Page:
Anyhow, the key week 2 assignment is about Human Centered Design based with permission on one of Scott Klemmer's great assignments from his CS147 HCI Class at Stanford. And to put my money where my mouth is, and to give my students an example of a complete submission, here's my own submission. The assignment is to brainstorm ideas to help improve the experience of waiting in line, and choose two, quickly prototype them on paper, then test them out with real people waiting in a line.
First up, my brainstorming of 20 ideas for waiting in line activities
- talking to jokebot - an app that chats with you and tries to make you laugh
- reminders to take your vitamins - kudos to previous mobile design students who had this idea
- browsing coupons for the supermarket
- crosswords, sudoku -games
- hyperlocal news - an app or map layer that shows you wants going within 500 yards
- help you wait calmly - calming music?
- connect with friends - I guess we have fb already
- yoga, posture exercises
- teeth - teeth cleaning exercise
- Buddhist sutra of the day
- Game exploring Jomon period lifestyle in neolithic Japan
- App to show you what your current location looked like at different points in history
- Imagining different points in your life - how does now compare to when you were 5? will likely be when you are 70?
- listen to invigorating music to get you pumped up for the day
- meditate on a spot within your field of vision
- wonder what it means for a color to be a color - what actually is green?
- start a conversation with the person next to you on the weather
- ask the person next to you "what's the meaning of life"
- flex your abs/pecs exercises
- plan the remaining part of your day
So quite a few of the above just end up being things you could do while waiting and don't necessarily require any scaffolding whatsoever, although one could imagine mobile apps for many of them, and in many cases they already exist. Makes me think that one could have a "waiting in line" app that gave you a random suggestion of things to do. Of course the critical thing with brainstorming is just get ideas out, however goofy they are and worry about tidying them up afterwards :-)
Anyhow, my two favorites are
1. hyperlocal news - an app or map layer that shows you wants going within 500 yards
2. talking to jokebot - an app that chats with you and tries to make you laugh
Which are actually things I've kind of been working on in the background of my life on and off for a while now. That's perhaps a bit sneaky, but hey I think you need to link assignments up to things you are interested in :-)
So some more explanation on these two ideas, is that I'm fascinated by humor, and the idea that computers might be able to simulate it. So much so that I started the Funniest Computer Ever contest. Also the idea of hyperlocal geotagged news is something I've worked on in the past. I'd love to get news chunks displayed on a local map, showing me just where thinks happening close to home are going on.
So here's a couple of really fast paper prototypes of the concepts, using sharpies on a set of 3x5 cards with a tiny single ring binder to hold them together:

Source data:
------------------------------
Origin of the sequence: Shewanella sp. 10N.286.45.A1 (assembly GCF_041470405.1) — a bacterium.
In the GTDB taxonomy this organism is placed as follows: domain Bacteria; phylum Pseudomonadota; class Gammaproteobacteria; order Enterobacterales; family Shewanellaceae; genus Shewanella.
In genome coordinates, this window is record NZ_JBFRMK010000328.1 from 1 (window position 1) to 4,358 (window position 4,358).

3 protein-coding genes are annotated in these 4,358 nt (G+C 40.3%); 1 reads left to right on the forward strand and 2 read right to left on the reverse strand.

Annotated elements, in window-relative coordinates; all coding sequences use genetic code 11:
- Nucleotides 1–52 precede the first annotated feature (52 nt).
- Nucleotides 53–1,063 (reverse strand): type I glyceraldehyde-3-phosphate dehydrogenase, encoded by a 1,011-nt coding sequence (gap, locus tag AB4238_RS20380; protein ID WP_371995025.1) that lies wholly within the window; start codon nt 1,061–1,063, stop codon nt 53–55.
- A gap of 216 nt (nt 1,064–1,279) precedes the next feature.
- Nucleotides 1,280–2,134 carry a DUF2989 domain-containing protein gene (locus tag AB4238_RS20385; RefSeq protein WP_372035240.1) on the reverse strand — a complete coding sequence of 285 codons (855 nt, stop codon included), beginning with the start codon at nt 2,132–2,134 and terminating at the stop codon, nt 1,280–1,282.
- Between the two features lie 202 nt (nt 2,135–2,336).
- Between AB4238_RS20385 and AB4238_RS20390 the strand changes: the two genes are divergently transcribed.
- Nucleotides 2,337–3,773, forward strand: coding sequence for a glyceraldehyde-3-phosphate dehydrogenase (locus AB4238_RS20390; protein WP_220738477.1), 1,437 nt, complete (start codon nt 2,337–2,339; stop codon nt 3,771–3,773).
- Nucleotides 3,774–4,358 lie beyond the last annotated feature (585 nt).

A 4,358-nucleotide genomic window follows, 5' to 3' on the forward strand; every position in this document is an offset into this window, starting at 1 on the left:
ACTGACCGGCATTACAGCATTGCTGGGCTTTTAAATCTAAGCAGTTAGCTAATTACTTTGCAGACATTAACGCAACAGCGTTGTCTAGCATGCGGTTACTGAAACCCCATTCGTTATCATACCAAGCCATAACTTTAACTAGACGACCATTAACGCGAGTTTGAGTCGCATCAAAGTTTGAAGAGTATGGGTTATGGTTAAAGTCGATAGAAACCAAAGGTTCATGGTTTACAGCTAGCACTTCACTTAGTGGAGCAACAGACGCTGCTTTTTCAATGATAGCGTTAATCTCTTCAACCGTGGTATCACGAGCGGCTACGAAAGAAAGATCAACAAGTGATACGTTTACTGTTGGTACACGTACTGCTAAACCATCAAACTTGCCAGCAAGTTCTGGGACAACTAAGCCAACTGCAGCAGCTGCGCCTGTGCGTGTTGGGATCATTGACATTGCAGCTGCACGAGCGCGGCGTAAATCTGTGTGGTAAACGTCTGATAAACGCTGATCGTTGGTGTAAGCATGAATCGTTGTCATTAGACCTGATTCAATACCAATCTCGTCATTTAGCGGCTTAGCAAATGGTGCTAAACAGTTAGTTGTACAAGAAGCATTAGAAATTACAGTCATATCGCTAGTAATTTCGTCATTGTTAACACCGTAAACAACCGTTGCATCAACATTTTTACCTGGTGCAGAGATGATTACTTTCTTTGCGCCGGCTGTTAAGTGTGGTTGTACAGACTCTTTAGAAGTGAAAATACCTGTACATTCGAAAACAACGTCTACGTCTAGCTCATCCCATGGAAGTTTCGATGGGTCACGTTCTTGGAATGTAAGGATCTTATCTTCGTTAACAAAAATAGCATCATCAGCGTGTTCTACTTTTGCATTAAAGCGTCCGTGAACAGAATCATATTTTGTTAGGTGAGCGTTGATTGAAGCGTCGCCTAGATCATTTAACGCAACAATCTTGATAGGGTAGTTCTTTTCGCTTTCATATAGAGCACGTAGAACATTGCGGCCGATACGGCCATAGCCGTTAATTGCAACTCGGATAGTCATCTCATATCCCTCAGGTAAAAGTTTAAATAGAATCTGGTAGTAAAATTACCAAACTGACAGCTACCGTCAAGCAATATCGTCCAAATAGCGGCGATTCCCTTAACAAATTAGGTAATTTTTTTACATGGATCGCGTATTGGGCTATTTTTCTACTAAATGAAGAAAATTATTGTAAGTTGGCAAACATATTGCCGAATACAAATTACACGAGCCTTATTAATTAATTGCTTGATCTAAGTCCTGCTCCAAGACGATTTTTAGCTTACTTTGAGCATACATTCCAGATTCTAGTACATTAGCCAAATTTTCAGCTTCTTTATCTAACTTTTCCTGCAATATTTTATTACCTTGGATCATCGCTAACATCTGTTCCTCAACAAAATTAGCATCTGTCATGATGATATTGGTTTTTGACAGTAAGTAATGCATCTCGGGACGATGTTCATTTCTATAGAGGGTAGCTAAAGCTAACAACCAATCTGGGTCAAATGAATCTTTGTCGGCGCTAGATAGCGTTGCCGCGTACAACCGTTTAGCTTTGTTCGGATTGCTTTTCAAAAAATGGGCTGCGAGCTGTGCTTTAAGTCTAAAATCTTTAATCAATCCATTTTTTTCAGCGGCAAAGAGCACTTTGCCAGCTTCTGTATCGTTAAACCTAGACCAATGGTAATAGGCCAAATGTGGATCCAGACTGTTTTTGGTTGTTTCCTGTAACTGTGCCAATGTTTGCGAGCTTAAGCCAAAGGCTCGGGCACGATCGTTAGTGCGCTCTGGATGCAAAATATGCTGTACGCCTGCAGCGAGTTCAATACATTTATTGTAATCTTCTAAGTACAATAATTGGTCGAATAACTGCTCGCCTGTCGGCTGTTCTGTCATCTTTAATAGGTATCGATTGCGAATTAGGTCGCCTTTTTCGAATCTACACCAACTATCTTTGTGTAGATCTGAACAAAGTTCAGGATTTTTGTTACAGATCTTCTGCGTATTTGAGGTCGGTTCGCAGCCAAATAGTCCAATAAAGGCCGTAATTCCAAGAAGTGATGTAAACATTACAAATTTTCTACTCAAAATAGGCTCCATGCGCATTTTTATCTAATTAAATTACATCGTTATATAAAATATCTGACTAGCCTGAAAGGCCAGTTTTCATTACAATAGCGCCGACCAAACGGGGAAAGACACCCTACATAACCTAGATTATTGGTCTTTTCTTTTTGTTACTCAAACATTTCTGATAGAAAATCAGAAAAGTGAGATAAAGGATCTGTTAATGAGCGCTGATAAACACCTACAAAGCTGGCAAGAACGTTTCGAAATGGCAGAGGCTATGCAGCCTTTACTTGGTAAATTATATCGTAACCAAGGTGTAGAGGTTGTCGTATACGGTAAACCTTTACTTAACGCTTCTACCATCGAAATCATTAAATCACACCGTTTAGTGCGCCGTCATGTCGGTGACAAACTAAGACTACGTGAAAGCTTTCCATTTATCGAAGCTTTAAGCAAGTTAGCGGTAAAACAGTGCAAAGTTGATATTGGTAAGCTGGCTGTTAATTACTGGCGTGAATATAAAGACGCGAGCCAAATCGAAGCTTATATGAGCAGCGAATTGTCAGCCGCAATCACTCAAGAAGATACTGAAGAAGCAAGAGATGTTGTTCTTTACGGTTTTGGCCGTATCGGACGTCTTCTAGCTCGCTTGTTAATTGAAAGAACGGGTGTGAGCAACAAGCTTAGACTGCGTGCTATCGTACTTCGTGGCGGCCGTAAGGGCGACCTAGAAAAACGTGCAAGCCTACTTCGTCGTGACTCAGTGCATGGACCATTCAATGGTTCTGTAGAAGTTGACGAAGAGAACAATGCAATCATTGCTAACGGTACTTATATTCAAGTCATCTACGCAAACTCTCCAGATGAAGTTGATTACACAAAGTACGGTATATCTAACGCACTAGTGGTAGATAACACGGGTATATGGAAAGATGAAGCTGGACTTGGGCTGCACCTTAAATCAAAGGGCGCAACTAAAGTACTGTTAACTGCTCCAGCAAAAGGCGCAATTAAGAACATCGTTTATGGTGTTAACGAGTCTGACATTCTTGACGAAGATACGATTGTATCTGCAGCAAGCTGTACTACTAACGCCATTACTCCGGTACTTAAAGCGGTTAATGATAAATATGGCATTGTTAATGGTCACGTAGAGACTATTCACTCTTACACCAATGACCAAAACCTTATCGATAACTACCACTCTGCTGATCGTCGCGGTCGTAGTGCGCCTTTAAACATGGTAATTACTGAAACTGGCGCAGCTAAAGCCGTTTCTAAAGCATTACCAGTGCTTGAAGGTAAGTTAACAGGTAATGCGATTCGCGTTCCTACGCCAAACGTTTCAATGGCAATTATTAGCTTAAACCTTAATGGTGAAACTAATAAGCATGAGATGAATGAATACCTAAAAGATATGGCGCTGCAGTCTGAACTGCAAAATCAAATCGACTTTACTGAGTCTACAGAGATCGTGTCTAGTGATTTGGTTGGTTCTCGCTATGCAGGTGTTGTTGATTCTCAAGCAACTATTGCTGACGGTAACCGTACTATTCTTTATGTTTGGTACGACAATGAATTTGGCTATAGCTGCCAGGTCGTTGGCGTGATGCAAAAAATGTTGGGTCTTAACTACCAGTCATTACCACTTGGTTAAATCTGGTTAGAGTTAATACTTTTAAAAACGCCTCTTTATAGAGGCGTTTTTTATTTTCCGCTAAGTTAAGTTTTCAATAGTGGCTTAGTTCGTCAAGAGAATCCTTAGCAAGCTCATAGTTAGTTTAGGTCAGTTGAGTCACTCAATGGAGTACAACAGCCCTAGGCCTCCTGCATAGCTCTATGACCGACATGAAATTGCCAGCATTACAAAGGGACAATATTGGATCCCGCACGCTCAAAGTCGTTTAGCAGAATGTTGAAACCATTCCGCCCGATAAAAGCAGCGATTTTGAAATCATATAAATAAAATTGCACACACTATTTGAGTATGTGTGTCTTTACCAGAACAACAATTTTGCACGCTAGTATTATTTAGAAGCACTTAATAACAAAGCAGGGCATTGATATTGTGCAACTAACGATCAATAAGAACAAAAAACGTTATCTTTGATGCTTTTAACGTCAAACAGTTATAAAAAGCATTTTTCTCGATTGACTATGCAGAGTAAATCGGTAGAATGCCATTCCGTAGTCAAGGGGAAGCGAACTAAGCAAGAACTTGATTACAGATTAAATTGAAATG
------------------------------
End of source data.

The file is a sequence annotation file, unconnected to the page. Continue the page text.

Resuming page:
1. HyperLocal News
2. JokeBot - jokes from the internet joke database
And here's videos of the user testing:
So I've diverged slightly from the assignment here in that rather than photos I've gone with videos. I wussed out slightly in that I didn't go up to complete random strangers, but I did recruit people who I had never previously met at an Interactive Narrative event in London.
Immediate feedback was need for "back buttons" on the hyperlocal news app. Using my trusty Sharpie I quickly added back buttons for the HyperLocal News app.
Overall I was probably talking to much, although I wanted to simulate audio for the jokes, which I would imagine being on the actual device. Although that's something I need to keep working on, i.e. as Scott Klemmer points out, a bit of silence is golden. I'm terrible at it - ideally I'd be behind a glass screen unable to tell people what it is they are seeing.
It was interesting that everyone clicked on the dirty jokes option and then animals. One person said they were uninstalling the joke app. Another person said the dirty joke button would be selected because it was in the middle.
Another observer mentioned wanting to be able to skim all the news stories without having to jump back and forward, so to enumerate my insights from this round of testing:
1. Navigation critical, must have back buttons or other obvious means of navigating data
2. Could we provide swipe based navigation to completely avoid jumps?
3. I'm assuming jokes really need audio ..., but do they? I didn't allow myself to find out
4. People like dirty jokes ...?
5. Everyone asked about the practicality of the hyperlocal news app. One person mentioned the Open Data Institute as a resource, and there is an RSS news feed for my local area, but the RSS elements are not geotagged
Also I wonder if rather than saying, "imagine this is a touch screen phone", it would be better to put photos of the cards on real phone that would allow simple swiping ...